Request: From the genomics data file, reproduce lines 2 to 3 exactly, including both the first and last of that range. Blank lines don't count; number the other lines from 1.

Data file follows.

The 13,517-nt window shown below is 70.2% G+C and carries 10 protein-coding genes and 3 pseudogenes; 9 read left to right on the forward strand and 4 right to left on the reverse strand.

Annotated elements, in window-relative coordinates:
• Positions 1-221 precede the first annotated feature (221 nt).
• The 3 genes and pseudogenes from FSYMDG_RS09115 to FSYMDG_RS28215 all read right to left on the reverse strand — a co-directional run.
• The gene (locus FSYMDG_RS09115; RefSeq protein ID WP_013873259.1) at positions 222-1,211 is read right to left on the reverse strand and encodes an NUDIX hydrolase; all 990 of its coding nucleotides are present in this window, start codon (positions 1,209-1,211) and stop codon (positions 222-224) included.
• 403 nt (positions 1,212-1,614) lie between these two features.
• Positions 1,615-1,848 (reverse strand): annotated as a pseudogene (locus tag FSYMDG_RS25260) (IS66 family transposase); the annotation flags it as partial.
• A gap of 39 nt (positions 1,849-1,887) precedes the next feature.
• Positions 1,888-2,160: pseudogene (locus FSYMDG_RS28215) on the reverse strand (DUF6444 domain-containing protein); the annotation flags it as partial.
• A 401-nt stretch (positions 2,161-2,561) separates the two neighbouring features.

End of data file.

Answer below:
Annotated elements, in window-relative coordinates:
• Positions 1-221 precede the first annotated feature (221 nt).